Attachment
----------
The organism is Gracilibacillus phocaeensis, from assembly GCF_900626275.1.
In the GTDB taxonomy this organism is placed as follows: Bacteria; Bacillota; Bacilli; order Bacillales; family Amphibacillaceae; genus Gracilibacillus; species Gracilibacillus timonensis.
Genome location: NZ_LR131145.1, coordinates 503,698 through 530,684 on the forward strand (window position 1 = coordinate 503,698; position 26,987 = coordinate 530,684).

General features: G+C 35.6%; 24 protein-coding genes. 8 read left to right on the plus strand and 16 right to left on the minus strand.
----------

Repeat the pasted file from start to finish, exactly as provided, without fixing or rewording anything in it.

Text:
The organism is Gracilibacillus phocaeensis, from assembly GCF_900626275.1.
In the GTDB taxonomy this organism is placed as follows: Bacteria; Bacillota; Bacilli; order Bacillales; family Amphibacillaceae; genus Gracilibacillus; species Gracilibacillus timonensis.
Genome location: NZ_LR131145.1, coordinates 503,698 through 530,684 on the forward strand (window position 1 = coordinate 503,698; position 26,987 = coordinate 530,684).

General features: G+C 35.6%; 24 protein-coding genes. 8 read left to right on the plus strand and 16 right to left on the minus strand.